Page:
for 30 min. The acetylation of CNF was performed by adding 10 mL anhydride acetic and 50 mL acetic acid. The mixture was stirred for 4 h at 100 °C. The acetylated CNF was then added to a solution of acetone: methanol (2:1, v:v) and subsequently chloroform to fulfill the sequential phase transition of acetylated fibers to chloroform. Film preparation PLA and PLA composite films were prepared using a solvent casting process, according to the method described by Rhim et al.26 with small modifications. PLA (5 g) was dissolved in chloroform (100 mL) and vigorously agitated for 8 h at room temperature (25 °C). The solution was then poured into greased glass molds, followed by drying at room temperature for 24 h. For the preparation of PLA nanocomposite films, a preweighed amount of CNF-Ac (0.05, 0.15 and 0.25 g) and MCC were suspended in chloroform under vigorous stirring for 8 h using a magnetic stirrer. The mixed materials were then homogenized at 8000 rpm for 15 min in an ultra-turrax T-25 homogenizer (IKA T25-digital ultra turrax, Staufen, Germany) with a S25N-25F probe, followed by sonication for 30 min at room temperature by a high intensity ultrasonic processor (Model VCX 750, Sonics & Materials Inc., Newtown, CT, USA). Solutions containing 1, 3 and 5 wt% CNF and MCC were added to the previously prepared PLA solution and then stirred vigorously for 15 min with a magnetic stirrer. The solutions were homogenized at 8000 rpm for 15 min and sonicated for another 30 minutes, and then put into greased glass molds. The final film was obtained by the procedure explained above for pure PLA films. After drying at room temperature for 24 h, all PLA/composite films were further dried at 60 °C in a vacuum dryer to get rid of the remaining solvent.27 Microstructure The microstructure of both CNF-Ac and MCC fabricated composite films was analyzed by scanning electron microscopy (SEM) (Philips-XL30, Rotterdam, Netherlands). Specimens were prepared using standard techniques, mounted on aluminum stubs, and sputter coated with gold (100 Å).28 The micrographs were collected using an accelerating voltage of 25-30 kV. The topography of the films that had been previously equilibrated at a relative humidity of 50% was studied using an atomic force microscope (AFM) (Q-Scope 250, Quesant, California, USA). Samples were cut into thin pieces to fit into AFM imaging, and were stuck onto the sample stage. Contact cantilever with broadband scan mode was used to record the micrographs. The resulting data for each sample were transformed into a 3D image.27 To make the results comparable, the images were chosen from the central area of each surface. Mechanical properties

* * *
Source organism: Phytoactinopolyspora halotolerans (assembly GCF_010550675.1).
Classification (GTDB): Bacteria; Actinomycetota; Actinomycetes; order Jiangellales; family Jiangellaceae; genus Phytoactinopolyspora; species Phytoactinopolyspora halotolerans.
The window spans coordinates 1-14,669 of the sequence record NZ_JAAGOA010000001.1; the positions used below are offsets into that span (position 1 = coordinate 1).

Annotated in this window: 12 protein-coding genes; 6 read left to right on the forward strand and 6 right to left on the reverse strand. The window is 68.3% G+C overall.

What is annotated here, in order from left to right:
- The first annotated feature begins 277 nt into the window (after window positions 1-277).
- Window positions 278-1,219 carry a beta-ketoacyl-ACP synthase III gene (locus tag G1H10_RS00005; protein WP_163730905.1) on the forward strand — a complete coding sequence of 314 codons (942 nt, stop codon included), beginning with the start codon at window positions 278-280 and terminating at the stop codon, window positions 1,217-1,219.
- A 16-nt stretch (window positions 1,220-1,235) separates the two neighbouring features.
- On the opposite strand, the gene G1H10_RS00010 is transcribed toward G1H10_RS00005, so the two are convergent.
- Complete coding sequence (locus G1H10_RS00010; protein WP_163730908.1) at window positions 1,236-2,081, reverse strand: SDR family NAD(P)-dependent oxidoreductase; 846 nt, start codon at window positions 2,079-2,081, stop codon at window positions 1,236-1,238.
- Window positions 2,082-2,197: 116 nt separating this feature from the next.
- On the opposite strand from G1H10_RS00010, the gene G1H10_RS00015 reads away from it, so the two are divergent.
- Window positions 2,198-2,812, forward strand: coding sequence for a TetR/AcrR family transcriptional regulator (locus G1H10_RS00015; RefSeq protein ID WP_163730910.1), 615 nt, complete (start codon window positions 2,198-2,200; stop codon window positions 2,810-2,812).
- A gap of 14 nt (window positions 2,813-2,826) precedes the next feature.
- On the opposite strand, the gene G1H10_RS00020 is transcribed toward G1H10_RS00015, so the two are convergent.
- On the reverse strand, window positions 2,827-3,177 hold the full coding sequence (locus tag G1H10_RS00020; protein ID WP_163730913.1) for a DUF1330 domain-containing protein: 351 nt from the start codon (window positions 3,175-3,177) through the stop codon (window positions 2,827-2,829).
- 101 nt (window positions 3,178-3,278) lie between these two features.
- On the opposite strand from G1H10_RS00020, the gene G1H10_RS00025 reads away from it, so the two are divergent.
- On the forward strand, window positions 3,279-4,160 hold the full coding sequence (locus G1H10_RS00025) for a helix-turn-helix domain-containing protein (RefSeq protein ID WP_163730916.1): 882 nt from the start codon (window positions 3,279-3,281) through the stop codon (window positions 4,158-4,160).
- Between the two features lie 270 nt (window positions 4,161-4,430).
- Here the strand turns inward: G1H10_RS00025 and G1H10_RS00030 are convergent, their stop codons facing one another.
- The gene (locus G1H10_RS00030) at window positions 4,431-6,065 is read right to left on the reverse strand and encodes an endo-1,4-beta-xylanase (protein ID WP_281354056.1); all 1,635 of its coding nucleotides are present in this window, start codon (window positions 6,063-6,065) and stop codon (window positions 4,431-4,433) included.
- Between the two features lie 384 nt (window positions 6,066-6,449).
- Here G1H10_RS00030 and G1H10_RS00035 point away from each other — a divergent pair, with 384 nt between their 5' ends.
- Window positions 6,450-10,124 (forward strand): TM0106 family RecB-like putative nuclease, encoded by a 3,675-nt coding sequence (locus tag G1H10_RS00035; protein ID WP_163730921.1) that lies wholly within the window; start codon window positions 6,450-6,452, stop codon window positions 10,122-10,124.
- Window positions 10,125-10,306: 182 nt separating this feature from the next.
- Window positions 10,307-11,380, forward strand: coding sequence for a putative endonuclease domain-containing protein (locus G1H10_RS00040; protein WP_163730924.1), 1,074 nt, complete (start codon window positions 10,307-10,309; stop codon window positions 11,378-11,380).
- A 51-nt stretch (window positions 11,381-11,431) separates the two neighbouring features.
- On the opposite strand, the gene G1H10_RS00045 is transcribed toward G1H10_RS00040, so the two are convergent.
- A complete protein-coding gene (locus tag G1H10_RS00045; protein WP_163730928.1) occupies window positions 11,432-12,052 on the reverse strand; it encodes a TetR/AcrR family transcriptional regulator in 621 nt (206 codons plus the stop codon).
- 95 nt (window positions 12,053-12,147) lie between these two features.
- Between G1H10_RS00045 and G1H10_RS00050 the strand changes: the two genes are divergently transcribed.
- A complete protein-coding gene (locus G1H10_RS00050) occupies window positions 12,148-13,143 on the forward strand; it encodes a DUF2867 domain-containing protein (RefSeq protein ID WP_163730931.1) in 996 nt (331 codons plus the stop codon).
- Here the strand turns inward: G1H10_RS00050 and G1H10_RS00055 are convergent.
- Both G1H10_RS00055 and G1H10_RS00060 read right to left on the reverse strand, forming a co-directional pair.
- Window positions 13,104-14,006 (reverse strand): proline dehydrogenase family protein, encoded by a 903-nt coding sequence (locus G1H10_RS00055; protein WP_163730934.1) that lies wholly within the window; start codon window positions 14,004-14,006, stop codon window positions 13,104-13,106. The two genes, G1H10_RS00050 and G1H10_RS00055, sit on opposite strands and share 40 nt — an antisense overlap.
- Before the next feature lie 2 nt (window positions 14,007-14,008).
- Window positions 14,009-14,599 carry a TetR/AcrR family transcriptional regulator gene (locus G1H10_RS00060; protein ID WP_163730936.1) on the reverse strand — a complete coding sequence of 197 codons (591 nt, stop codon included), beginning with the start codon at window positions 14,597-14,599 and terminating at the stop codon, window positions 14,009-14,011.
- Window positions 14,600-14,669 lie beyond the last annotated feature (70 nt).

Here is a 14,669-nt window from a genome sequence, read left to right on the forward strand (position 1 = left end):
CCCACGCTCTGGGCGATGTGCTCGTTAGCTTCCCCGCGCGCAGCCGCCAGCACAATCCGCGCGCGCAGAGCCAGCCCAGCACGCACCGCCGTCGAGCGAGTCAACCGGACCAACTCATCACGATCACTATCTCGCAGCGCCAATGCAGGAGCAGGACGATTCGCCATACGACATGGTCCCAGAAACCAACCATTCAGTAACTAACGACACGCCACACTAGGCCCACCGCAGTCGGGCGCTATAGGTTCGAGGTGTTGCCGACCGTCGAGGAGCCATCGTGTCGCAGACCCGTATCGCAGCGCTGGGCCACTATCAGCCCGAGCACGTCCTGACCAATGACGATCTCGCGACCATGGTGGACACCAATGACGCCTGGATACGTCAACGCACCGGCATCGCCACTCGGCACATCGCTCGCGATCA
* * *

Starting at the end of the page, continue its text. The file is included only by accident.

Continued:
PLA composites A Testometric Machine M350-10CT (Testometric Co. Ltd., Rochdale, Lancs., England) was used to study tensile strength and tensile modulus of the specimen according to ASTM standard method (ASTM, D882-91, 1996). The initial grip separation and crosshead velocity were set to 50 mm and 50 mm/min, respectively. Tensile strength was calculated by dividing the maximum load on the film before failure by the cross-sectional area of the initial specimen. Tensile modulus was determined according to the slope of the stress/strain curve in the linear range. Strain was defined as the percentage change in the length of the specimen to the original length between the grips. At least five replicates were obtained for each sample. Thermal properties Glass transition temperature and melting point temperature of the PLA-based composite films prepared by the solvent casting method were studied by DSC (DSC Pyris 6, Perkin Elmer Co. USA). 2-4 mg specimens were sealed in standard aluminum pans using a sealed empty aluminum pan as reference. Experiments were conducted in the range of -10 to 200 °C with a heating rate of 10 °C/min. The degree of crystallinity (χ%) was calculated using a value of 93 J/g for the heat of fusion of the 100% crystalline PLA.29 Water vapor permeability Water vapor permeability was gravimetrically measured according to the standard method E96 (ASTM Standards, 1995) and similar to that adopted by Ghasemlou et al.30 It was corrected for the stagnant air gap inside the test cups according to the equations of Gennadios et al.31 Special glass cups with wide rims were used to determine WVP. Anhydrous calcium chloride (80 g) was used for the purpose of permeability measurement. Briefly, films without pinholes or defects were cut circularly (with an area of 0.002827 m2) and sealed to the cup mouths using molten paraffin. Each cup was placed in a desiccator and maintained at 75% RH with a sodium-chloridesaturated solution. This difference in RH corresponds